A drone with a 150-foot wingspan just completed a 72-hour endurance trial near the English town of Farnborough.
A solar-electric, fixed-wing drone, the PHASA-35 completed trials earlier this month in a simulated environment designed to model harsh stratospheric conditions.
A collaborative effort by BAE Systems, Prismatic and the UK’s Defence Science and Technology Laboratory (Dstl), the trials attempted to demonstrate PHASA-35’s effectiveness as “a fully integrated system together with Dstl’s communications sensor payload; a radio frequency sensing software-defined radio that provides a real-time and secure data link,” officials say.
Classified as a high-altitude, long-endurance, drone (HALE), PHASA-35 completed its maiden voyage in February, less than two years from initial design. A BAE spokesperson said the drone has “the potential to maintain flight for up to a year at a time, in the stratosphere, providing military and commercial customers with capabilities not currently available from existing air and space programs.”
Future applications could include the delivery of communications networks, including 5G, as well as support to disaster relief and border protection. The drone’s payload capacity can be adapted to meet the needs of the user to carry sensors such as cameras, thermal imaging and communications equipment.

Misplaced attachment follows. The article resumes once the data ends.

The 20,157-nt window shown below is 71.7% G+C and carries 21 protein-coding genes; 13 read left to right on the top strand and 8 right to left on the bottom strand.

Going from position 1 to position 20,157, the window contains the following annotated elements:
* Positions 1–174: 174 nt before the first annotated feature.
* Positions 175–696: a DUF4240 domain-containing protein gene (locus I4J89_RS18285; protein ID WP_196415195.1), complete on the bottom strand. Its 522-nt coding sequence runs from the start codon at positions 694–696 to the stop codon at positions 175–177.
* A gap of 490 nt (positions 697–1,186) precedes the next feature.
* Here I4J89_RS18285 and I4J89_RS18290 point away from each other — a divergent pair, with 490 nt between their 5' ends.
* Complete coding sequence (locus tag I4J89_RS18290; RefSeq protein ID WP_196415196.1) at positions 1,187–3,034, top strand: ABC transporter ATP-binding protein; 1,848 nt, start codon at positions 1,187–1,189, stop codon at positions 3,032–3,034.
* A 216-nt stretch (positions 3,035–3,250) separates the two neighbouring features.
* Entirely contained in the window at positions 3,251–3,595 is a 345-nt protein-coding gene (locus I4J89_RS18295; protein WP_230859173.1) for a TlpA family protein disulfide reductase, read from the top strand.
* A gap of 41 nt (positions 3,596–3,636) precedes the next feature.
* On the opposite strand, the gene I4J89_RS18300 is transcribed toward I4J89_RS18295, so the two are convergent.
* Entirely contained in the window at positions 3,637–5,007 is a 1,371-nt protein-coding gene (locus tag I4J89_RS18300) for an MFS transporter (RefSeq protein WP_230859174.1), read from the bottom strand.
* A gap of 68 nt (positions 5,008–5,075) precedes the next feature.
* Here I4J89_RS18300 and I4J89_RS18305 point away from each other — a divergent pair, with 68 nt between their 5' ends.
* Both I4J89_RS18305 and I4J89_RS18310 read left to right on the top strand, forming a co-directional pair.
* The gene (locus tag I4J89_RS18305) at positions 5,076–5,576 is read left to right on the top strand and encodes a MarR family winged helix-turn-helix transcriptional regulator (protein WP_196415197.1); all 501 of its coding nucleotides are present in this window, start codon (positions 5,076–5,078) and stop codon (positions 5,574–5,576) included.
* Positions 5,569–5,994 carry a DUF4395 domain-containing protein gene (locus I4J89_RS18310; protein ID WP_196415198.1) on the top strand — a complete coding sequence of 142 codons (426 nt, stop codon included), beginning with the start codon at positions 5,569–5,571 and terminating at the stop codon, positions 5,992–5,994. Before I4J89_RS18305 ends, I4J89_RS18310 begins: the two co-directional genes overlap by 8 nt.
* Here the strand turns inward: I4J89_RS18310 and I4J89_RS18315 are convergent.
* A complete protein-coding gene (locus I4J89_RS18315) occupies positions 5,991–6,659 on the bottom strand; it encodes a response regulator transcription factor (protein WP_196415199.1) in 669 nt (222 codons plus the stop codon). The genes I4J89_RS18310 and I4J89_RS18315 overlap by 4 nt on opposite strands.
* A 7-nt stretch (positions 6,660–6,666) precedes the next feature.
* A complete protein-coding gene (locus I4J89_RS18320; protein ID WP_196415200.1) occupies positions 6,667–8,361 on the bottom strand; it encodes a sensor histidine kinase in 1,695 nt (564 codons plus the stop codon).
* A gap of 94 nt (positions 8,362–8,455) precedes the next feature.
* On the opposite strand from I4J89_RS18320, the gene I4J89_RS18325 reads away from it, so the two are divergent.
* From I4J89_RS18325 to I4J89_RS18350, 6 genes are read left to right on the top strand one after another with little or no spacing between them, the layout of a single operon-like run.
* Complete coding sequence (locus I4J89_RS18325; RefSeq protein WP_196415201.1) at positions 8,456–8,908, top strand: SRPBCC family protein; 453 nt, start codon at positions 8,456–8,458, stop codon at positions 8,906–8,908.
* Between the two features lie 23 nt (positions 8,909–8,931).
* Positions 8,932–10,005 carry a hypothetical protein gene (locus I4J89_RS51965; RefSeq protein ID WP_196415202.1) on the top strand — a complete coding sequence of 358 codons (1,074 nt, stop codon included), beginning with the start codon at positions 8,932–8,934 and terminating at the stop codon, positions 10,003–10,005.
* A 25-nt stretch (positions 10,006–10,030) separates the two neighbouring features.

“PHASA-35 is a great example of how we’ve brought together the best in British expertise and partnered to drive technological innovation and deliver critical capability,” BAE Systems Air CEO Ian Muldowney said.
“This latest success, only eight months after PHASA-35’s maiden flight, further demonstrates how UK industry and our partners are accelerating pace to deliver the UK’s vision for innovation, a Future Combat Air System and information advantage.”
The trials also enabled the flight team to practice operations needed in flight, including transition from daytime, when the drone is powered by the solar array, to night-time, when the aircraft’s batteries are discharged.
“BAE Systems and Prismatic have put the integration and operation of the user payload at the heart of the PHASA-35 design and it has been very satisfying to work with the team in so clearly showing the benefits of this approach,” Dstl payload advisor Paul Mather said. “Dstl has a proud tradition of rapid proving of new technologies which provide military and security advantage, which this latest success reinforces.”
Jason is a longstanding contributor to DroneLife with an avid interest in all things tech. He focuses on anti-drone technologies and the public safety sector; police, fire, and search and rescue.
Beginning his career as a journalist in 1996, Jason has since written and edited thousands of engaging news articles, blog posts, press releases and online content.
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